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Pictured: Kristen, the owner of The Screenery, helping a customer find a perfect match. Her broad collection of these vintage silk printing screens ranged in size, color, and age. The pieces framed in wood were some of the oldest and and some of my personal favorites.

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I was honored to have my personal friend, business mentor, and found objects artist, Steve Wiman as a vendor. He is most known for his incredible styling and fabulous collection of antiques at his shop, Uncommon Objects located in Austin, TX. The shop has become an institution, a long time favorite for 28 years. As I had hoped, Steve and accompanying Uncommon Objects dealer, Daniel Schmidt brought some truly unique pieces. I was amazed to watch how they grouped items into color stories. Their installations added personality and character to all of our displays.

Letterpress is really a lost art these days, but no one does it better than local artist and Dallas shop owner, Jason McDaniel. If you ever have a chance to see inside his studio at Missing Q Press, you must. He has a collection of seven antique letterpress and engraving presses, it is an exciting experience to see them at work. At the Market, Jason offered his signature line of handmade luxury stationary, greeting cards, and gift tags . . . but if you need something custom-made, like invitations and business cards, that is his speciality.

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The Market at East End was a huge success! I will never forget opening the barn doors on Saturday morning to hundreds of attendees searching for their own treasures. By the end of the day, the shelves were looking empty and boldly printed sold stickers covered the majority of price tags.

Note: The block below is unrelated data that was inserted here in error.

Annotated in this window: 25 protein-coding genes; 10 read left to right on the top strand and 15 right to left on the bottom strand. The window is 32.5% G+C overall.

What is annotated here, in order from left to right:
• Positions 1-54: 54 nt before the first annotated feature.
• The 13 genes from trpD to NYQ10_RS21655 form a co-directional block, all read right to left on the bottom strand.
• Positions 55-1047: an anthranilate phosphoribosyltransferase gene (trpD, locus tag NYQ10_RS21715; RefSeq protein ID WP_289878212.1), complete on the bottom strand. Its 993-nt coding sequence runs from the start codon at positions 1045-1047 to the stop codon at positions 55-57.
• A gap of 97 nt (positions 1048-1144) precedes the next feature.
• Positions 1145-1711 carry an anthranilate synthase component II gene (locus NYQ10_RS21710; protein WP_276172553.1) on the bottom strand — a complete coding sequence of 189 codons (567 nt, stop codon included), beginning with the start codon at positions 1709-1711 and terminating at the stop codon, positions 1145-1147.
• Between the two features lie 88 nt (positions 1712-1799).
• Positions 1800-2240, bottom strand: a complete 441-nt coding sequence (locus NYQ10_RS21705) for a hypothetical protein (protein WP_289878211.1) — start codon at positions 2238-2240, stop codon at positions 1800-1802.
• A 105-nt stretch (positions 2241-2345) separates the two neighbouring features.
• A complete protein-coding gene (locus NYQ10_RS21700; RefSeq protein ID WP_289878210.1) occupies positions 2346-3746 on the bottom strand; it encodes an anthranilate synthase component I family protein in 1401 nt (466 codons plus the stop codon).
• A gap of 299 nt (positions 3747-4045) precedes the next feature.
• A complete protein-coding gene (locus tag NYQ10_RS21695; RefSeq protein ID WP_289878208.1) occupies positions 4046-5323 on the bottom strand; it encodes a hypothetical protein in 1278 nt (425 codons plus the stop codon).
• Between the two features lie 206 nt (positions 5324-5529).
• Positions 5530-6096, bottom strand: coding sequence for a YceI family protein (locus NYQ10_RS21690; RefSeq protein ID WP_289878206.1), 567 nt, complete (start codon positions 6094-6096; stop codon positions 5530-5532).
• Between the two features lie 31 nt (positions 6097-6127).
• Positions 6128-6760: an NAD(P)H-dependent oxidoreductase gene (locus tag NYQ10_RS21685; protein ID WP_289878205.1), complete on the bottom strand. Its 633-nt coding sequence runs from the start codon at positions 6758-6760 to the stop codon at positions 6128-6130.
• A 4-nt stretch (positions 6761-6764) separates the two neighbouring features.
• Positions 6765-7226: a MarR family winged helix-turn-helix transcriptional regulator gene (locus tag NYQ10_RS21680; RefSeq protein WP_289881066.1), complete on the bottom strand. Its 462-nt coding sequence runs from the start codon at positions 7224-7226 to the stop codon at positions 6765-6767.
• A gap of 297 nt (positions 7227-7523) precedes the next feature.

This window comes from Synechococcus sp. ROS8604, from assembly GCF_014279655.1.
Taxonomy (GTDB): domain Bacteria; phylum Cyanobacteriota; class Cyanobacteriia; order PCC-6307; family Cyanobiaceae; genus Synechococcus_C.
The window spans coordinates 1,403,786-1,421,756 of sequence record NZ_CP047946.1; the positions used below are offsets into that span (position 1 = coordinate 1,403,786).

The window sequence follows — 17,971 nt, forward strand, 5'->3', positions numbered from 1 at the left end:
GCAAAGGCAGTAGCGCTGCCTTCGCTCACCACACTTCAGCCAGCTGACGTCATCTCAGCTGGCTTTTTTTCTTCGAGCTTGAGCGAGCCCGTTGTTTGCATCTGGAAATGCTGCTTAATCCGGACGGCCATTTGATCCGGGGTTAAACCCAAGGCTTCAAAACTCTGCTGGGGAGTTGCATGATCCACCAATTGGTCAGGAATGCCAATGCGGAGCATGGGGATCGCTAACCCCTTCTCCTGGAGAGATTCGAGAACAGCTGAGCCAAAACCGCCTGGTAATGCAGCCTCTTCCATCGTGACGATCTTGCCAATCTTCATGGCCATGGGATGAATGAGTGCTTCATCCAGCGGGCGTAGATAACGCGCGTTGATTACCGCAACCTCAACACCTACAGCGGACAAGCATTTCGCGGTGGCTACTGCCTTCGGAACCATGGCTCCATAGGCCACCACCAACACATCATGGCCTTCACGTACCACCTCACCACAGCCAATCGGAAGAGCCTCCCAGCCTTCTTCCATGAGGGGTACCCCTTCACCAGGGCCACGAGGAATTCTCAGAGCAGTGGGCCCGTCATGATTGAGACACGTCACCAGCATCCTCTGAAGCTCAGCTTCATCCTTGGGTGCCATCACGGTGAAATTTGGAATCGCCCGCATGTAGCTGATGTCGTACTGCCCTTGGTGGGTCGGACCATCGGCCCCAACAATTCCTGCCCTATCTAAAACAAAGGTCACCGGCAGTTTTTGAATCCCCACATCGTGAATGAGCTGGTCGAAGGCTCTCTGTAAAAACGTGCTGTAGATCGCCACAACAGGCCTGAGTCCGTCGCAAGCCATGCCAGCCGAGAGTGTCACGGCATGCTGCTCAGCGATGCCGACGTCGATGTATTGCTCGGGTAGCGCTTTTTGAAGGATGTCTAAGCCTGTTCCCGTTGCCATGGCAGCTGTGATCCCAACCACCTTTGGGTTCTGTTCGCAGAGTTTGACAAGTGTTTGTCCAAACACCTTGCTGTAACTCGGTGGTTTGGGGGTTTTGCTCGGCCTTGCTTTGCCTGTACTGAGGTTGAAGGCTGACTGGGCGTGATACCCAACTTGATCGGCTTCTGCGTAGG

So, we have decided to do it again! Robert and I have booked our trip back England, and this time we will be heading to one of the largest antique markets in the UK; weaving our way through the countryside villages of the Cotswolds and Wales to shop antique centers and scour reclamation yards.

Our container should arrive some time in November (fingers crossed) and we will be joined again by local makers and our family of vendors for a special Holiday Market at East End in early December. Until then, make sure you are a part of the East End Newsletter to receive the official invitation. Join the List HERE.



On a side note, if you have regret not scooping up that special piece, Shop Online. You don’t want to miss out on a treasure twice.

Until next time!

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Particulars of Sale for July Market at East End
Kaci Lyford with Patina Green Home and Market
Steve Wiman & Daniel Schmidt with Uncommon Objects
Jason McDaniel with Missing Q Press
Kristen Barstad with The Screenery
Becca Masters with Mish Mash
Pamela Thibodeaux aka Deaux Baker